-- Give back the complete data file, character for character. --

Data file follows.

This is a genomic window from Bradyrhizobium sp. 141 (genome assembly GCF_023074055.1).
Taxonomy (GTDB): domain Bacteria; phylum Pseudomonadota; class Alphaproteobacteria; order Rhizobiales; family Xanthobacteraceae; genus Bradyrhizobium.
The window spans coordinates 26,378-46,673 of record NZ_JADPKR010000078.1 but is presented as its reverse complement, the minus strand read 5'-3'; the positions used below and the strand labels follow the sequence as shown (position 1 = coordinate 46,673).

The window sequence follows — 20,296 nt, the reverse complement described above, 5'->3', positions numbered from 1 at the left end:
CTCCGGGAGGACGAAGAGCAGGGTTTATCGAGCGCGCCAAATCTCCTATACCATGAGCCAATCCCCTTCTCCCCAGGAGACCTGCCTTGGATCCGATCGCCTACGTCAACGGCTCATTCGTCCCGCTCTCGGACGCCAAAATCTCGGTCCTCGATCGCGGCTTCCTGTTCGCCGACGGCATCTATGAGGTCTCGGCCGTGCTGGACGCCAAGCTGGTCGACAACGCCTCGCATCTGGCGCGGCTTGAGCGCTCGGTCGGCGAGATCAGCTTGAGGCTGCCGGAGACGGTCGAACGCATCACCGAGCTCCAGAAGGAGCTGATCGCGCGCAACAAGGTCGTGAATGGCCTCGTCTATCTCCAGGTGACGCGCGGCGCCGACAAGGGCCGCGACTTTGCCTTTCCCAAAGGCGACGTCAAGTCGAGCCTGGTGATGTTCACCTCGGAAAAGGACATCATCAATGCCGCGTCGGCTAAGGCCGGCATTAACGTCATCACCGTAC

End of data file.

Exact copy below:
This is a genomic window from Bradyrhizobium sp. 141 (genome assembly GCF_023074055.1).
Taxonomy (GTDB): domain Bacteria; phylum Pseudomonadota; class Alphaproteobacteria; order Rhizobiales; family Xanthobacteraceae; genus Bradyrhizobium.
The window spans coordinates 26,378-46,673 of record NZ_JADPKR010000078.1 but is presented as its reverse complement, the minus strand read 5'-3'; the positions used below and the strand labels follow the sequence as shown (position 1 = coordinate 46,673).

The window sequence follows — 20,296 nt, the reverse complement described above, 5'->3', positions numbered from 1 at the left end:
CTCCGGGAGGACGAAGAGCAGGGTTTATCGAGCGCGCCAAATCTCCTATACCATGAGCCAATCCCCTTCTCCCCAGGAGACCTGCCTTGGATCCGATCGCCTACGTCAACGGCTCATTCGTCCCGCTCTCGGACGCCAAAATCTCGGTCCTCGATCGCGGCTTCCTGTTCGCCGACGGCATCTATGAGGTCTCGGCCGTGCTGGACGCCAAGCTGGTCGACAACGCCTCGCATCTGGCGCGGCTTGAGCGCTCGGTCGGCGAGATCAGCTTGAGGCTGCCGGAGACGGTCGAACGCATCACCGAGCTCCAGAAGGAGCTGATCGCGCGCAACAAGGTCGTGAATGGCCTCGTCTATCTCCAGGTGACGCGCGGCGCCGACAAGGGCCGCGACTTTGCCTTTCCCAAAGGCGACGTCAAGTCGAGCCTGGTGATGTTCACCTCGGAAAAGGACATCATCAATGCCGCGTCGGCTAAGGCCGGCATTAACGTCATCACCGTAC